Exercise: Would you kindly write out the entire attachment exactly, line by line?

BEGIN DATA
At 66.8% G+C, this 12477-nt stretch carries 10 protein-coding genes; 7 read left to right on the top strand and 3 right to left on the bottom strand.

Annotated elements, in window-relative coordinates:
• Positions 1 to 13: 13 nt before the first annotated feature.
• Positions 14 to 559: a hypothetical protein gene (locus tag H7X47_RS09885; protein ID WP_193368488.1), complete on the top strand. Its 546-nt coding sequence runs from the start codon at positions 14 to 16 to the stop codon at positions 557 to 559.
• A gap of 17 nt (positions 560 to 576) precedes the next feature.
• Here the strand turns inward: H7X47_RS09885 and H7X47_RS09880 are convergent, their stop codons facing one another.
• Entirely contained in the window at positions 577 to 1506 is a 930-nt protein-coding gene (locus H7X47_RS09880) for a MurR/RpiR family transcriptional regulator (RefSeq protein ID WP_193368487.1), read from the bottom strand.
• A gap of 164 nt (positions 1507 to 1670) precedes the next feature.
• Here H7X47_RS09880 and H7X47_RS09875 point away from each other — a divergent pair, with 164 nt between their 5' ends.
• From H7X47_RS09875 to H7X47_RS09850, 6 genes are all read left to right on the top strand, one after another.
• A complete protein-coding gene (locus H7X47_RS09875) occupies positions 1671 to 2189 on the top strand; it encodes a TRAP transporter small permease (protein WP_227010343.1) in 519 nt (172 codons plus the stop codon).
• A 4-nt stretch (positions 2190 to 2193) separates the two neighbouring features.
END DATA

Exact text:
At 66.8% G+C, this 12477-nt stretch carries 10 protein-coding genes; 7 read left to right on the top strand and 3 right to left on the bottom strand.

Annotated elements, in window-relative coordinates:
• Positions 1 to 13: 13 nt before the first annotated feature.
• Positions 14 to 559: a hypothetical protein gene (locus tag H7X47_RS09885; protein ID WP_193368488.1), complete on the top strand. Its 546-nt coding sequence runs from the start codon at positions 14 to 16 to the stop codon at positions 557 to 559.
• A gap of 17 nt (positions 560 to 576) precedes the next feature.
• Here the strand turns inward: H7X47_RS09885 and H7X47_RS09880 are convergent, their stop codons facing one another.
• Entirely contained in the window at positions 577 to 1506 is a 930-nt protein-coding gene (locus H7X47_RS09880) for a MurR/RpiR family transcriptional regulator (RefSeq protein ID WP_193368487.1), read from the bottom strand.
• A gap of 164 nt (positions 1507 to 1670) precedes the next feature.
• Here H7X47_RS09880 and H7X47_RS09875 point away from each other — a divergent pair, with 164 nt between their 5' ends.
• From H7X47_RS09875 to H7X47_RS09850, 6 genes are all read left to right on the top strand, one after another.
• A complete protein-coding gene (locus H7X47_RS09875) occupies positions 1671 to 2189 on the top strand; it encodes a TRAP transporter small permease (protein WP_227010343.1) in 519 nt (172 codons plus the stop codon).
• A 4-nt stretch (positions 2190 to 2193) separates the two neighbouring features.